Losing is part of the game. Without it, there would be no glory in winning.

Win all the time? Predictable.

Where would we be without the highs ‘n’ lows of football? Sitting in domestic bliss for an unchallenged eternity no doubt.

Celtic and their deceased rivals have done enough of that between themselves. With Celtic the key player in a leanly contested league, losing isn’t a disaster – it’s good for the game.

The Champions League was what we all craved this season and missing out on this is a different story altogether. Winning that competition is out of reach but that goal coupled with the revenue and media exposure is what motivates everyone and drives us forward.

So the disappointment at not being in the group phase is something we all share and suffer from – club, coach, player and boardroom member. Before the Champions League ship had even sailed for Celtic, some people asked the question that if Deila should fail at the second time of asking, would he deserve a third?

In answer to that I would say that all depends on how this season goes. I’m still opposed to ousting the Norwegian coach and more interested in seeing how Celtic respond between now and Christmas, particularly in the Europa League.

We should remember that despite two failed attempts at reaching the Champions League group phase we are still in Europe. It may not be the Champions League but we have now been in the Europa League for two years running now.

Every Celtic manager in the past has had mixed fortunes in Europe. For a look at those stuttered beginnings, lets take a trip down memory lane.

Martin O’Neill made it through to the second round of the UEFA Cup in his first season at Celtic having played three rounds in total. The following season he would fair better by taking the club into the Champions League group stage for the first time in their history.

A 3-1 win for O’Neill in Amsterdam took everyone by surprise. Losing the home leg 1-0 was of little consequence.

Despite winning all three group phase home matches that season, no points were picked up on the road. Celtic finished third and parachuted into the UEFA Cup where after an aggregate score of 1-1 with Valencia, lost 5-4 on penalties at Celtic Park, denying them a place in the fourth round.

Unlike today’s set-up, all of those fixtures took place before Christmas so Celtic were out of Europe by December. I can’t imagine cramming all of that in these days!

In the season that followed, O’Neill exited the Champions League qualification campaign at the hands of Basel. That twist of fate would set Celtic on the memorable UEFA Cup run taking the club to the final in Seville in 2003.

Like Lisbon and Milan before, these are memorable achievements which the club’s history is built upon, even if they were not all winning finals. Seville in particular helped put Celtic back on the European map and would be Martin’s legacy.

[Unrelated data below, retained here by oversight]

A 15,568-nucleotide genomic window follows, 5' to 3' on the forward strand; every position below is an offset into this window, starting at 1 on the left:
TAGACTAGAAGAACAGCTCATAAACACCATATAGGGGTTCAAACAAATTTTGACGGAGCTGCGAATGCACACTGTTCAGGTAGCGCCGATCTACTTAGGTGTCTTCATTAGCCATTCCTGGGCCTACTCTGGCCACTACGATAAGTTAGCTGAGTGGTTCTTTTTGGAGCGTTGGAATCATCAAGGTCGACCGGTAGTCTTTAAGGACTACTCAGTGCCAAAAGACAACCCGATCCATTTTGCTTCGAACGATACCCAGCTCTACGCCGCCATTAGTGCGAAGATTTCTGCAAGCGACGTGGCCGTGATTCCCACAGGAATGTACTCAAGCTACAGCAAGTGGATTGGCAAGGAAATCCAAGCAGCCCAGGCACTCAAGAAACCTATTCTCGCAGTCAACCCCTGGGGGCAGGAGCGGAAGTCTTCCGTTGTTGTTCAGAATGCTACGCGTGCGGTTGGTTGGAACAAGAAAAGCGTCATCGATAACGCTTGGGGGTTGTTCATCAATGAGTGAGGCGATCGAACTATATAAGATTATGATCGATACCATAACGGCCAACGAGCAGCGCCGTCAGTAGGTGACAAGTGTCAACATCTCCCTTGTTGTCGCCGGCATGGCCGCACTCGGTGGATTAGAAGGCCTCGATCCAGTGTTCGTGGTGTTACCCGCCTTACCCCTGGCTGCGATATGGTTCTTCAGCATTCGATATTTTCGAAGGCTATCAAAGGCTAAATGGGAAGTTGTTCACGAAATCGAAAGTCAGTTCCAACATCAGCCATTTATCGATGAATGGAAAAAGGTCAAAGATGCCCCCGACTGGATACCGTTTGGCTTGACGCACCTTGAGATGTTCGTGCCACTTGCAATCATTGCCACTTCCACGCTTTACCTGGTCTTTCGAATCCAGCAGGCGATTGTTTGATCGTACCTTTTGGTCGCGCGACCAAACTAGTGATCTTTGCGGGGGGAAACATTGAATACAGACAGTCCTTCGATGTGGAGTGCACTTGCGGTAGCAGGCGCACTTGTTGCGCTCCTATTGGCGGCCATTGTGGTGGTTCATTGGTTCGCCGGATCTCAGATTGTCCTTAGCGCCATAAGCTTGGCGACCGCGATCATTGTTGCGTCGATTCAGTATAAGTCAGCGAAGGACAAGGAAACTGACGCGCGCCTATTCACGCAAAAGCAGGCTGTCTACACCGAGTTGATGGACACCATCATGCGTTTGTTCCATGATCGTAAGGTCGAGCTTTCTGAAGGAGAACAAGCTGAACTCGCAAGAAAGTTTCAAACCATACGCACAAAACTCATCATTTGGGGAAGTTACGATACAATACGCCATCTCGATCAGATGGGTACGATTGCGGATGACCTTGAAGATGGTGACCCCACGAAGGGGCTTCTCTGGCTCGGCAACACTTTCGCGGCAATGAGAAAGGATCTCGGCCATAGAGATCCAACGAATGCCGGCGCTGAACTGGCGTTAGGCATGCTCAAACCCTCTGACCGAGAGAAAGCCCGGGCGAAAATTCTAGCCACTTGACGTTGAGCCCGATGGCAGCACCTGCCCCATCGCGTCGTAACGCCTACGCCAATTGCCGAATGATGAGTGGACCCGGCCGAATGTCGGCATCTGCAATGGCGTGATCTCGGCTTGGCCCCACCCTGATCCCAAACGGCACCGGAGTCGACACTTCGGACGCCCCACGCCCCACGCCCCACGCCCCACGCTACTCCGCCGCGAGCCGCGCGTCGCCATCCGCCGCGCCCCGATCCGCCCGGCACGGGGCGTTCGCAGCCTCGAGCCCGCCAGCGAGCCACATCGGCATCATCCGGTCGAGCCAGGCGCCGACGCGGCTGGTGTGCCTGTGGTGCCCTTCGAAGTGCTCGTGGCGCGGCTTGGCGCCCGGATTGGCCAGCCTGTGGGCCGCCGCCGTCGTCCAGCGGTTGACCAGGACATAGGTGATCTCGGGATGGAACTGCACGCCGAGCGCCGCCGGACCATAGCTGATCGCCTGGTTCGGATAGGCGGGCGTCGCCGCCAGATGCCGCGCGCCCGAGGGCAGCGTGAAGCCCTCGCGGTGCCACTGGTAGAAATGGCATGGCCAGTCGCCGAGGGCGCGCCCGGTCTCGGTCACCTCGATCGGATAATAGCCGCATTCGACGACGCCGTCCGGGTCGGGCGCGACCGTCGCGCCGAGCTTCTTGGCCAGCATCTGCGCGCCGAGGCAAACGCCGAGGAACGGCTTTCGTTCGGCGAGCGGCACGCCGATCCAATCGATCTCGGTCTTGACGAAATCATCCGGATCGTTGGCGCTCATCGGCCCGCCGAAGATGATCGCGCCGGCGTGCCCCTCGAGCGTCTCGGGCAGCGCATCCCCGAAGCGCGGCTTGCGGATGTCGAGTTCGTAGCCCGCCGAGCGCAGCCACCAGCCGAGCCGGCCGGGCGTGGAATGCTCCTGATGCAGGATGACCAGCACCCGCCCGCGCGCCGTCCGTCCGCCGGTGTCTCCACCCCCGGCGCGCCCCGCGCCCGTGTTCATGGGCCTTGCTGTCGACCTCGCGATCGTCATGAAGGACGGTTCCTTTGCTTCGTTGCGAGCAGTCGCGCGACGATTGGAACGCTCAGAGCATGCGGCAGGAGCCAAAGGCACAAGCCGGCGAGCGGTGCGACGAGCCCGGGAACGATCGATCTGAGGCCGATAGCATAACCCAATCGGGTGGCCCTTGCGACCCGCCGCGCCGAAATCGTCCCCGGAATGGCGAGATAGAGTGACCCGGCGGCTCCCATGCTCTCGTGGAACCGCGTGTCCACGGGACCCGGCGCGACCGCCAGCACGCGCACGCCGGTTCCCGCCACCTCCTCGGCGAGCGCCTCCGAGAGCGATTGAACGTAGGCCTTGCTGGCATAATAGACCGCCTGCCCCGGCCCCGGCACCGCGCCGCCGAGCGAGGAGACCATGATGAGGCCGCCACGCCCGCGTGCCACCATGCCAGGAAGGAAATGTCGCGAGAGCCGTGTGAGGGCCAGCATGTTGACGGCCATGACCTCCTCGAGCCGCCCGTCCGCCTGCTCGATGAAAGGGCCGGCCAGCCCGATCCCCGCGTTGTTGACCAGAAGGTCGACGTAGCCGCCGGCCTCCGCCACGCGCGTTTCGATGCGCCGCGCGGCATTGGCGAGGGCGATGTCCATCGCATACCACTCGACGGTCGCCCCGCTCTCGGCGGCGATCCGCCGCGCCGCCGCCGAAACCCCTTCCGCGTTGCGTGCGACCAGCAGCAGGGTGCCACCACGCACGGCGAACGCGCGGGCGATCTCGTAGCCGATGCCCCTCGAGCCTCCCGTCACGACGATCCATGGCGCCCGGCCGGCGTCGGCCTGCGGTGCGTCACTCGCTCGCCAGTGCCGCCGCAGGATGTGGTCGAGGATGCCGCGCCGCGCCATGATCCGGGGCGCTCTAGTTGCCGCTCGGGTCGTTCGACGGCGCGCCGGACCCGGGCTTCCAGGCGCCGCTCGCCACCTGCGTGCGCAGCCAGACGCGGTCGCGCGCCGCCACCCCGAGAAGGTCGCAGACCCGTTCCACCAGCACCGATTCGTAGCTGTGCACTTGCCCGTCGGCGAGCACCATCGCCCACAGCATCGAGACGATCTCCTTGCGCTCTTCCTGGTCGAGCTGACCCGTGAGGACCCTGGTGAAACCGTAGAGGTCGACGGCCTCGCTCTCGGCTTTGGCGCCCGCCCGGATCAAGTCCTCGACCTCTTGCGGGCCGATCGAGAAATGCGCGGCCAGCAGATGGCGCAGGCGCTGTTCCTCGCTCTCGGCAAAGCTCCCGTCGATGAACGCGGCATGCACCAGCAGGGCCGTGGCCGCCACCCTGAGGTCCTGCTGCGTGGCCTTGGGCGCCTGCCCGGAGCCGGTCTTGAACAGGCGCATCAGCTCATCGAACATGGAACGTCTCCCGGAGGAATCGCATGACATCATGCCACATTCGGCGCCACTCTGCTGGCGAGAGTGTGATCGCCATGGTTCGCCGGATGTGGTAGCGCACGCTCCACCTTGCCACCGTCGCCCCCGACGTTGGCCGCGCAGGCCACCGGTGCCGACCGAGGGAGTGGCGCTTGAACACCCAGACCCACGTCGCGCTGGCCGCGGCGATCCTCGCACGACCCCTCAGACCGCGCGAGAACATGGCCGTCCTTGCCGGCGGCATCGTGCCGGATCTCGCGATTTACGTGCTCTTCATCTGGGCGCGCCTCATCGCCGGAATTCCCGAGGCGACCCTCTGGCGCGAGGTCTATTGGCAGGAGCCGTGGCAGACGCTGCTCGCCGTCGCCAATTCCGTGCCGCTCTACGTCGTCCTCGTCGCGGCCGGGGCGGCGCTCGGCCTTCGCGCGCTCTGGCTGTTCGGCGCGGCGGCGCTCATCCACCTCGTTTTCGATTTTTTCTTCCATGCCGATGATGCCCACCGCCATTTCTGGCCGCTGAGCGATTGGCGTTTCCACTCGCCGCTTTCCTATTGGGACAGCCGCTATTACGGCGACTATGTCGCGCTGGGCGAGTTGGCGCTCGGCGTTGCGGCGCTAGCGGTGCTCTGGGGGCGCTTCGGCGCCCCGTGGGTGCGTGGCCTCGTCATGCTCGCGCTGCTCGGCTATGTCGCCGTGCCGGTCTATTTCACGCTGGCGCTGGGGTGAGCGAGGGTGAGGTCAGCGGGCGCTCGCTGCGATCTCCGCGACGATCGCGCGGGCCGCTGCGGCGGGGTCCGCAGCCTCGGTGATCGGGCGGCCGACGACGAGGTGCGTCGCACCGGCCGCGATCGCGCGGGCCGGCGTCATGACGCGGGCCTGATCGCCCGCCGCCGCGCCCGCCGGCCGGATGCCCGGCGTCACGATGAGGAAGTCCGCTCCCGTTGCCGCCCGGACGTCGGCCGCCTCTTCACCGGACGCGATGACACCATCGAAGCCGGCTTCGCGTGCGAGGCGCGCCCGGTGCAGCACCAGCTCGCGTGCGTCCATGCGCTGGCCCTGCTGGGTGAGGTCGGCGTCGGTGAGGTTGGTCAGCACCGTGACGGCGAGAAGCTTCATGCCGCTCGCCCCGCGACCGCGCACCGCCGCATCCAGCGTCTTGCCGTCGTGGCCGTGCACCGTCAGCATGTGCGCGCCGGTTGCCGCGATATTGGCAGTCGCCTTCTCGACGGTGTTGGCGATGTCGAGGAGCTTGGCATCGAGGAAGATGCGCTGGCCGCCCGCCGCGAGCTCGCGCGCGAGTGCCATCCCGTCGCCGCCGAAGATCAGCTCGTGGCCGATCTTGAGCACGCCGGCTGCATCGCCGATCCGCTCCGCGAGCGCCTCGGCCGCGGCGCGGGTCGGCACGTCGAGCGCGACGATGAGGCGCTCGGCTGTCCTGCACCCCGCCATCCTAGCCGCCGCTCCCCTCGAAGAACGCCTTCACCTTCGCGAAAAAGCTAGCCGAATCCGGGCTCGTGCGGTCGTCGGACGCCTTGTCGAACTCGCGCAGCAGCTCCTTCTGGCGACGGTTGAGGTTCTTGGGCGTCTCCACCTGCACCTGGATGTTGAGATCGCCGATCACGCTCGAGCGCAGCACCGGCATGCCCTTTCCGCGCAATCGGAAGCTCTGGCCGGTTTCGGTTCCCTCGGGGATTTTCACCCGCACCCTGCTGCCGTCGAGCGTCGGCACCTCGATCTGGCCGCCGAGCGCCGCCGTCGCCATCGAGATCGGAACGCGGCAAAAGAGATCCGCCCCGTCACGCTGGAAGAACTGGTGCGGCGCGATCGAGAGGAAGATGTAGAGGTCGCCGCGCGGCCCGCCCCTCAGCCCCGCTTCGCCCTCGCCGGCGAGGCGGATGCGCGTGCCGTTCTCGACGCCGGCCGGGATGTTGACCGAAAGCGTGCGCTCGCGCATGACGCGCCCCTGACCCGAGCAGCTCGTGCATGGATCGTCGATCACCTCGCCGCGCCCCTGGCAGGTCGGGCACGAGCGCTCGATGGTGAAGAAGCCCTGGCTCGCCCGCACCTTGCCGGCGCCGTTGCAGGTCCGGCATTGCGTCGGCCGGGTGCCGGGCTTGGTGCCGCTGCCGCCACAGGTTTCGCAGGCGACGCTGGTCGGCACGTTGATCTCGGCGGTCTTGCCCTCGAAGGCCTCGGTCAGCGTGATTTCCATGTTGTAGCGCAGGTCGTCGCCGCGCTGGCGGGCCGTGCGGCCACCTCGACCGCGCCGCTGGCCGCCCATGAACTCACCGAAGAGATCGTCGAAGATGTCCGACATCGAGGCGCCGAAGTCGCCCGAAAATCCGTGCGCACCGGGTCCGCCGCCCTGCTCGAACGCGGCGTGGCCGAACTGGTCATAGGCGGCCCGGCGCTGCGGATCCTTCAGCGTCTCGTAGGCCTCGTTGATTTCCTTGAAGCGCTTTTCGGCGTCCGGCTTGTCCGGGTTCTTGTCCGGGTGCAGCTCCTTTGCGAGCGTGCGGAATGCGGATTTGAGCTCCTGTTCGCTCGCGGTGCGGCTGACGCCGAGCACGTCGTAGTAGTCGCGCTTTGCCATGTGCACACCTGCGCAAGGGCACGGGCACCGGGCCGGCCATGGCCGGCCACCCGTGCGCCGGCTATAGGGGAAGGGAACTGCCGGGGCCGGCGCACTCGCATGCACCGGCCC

In the aftermath of that defeat at the hands of Mourinho’s cheating Porto, O’Neill would have another crack at the Champions League. Despite some thrilling encounters in the group phase of the 2003-2004 Champions League, Celtic came up short and parachuted into the UEFA Cup once more.

After successfully navigating two rounds of that competition, including an aggregate 1-0 win over Barcelona, Celtic faced Villarreal in the Quarter Final. Sadly, they lost out to the Spanish side who would then be ousted themselves by another Spanish team in the shape of Valencia who would eventually go on to win the tournament.

In Martin O’Neill’s final season, he would make the group phase of the Champions League one more time. With legend Henrik Larsson having said his farewells to the club, it was somewhat ironic and painful that he would face Celtic in a Barcelona jersey and score against us at Celtic Park.

That was the low point in what was a poor European campaign that saw Celtic finish fourth in the group with one win and five points. It was the end of an era for Celtic and for Martin O’Neill.

Then came Gordon Strachan and a new wave of European drama. At the first time of asking Gordon exited Europe in big style.

Losing 5-0 away to Artmedia Bratislava was a devastating blow to winning over the fans. A 4-0 home win wasn’t enough to level the playing field or keep Celtic in Europe.

Strachan had already caused ripples amongst large sections of the support just by being the new manager. Some had it in for him from the beginning.

Having still managed to win the league that season though, Celtic entered the Champions League group phase without any qualifying rounds. Not only did Strachan turn over some great results, he took Celtic to the last sixteen of the tournament for the first time in their history.

He had succeeded where O’Neill had failed. Results had conspired against O’Neill but not for Strachan it seemed.

Celtic would eventually lose out against AC Milan 1-0 on aggregate after extra time in the round of sixteen. However, the Italian’s would go on to win the tournament for the seventh time by beating Liverpool.

When you look at it that way, that’s a damn good effort by Celtic and Strachan. The two teams would come to meet again the following season.

A memorable Champions League qualifying round against Spartak Moscow saw Celtic into the group phase again. There they would face Milan and in the dying moments of the Celtic Park tie, they beat the European Champions 2-1.

That difficult win was key in securing second spot and a place in the last sixteen for the second successive season. Celtic would face Barcelona in the knock-out round, a team they had beaten and been beaten by in recent times.

The Catalan giants were beginning to emerge as one of the best teams in Europe. They beat Celtic home and away 4-2 on aggregate but they themselves would exit the tournament in the Semi Finals at the hands of eventual Champions League winners, Manchester United.

Gordon Strachan would finish his third Champions League campaign and final season just as Martin O’Neill had. Celtic secured just 5 points and one win finishing fourth in their group.

Despite that humbling season, Strachan had taken Celtic a step forward in Europe. Many had despaired at the quality of football and I would to agree to a certain extent.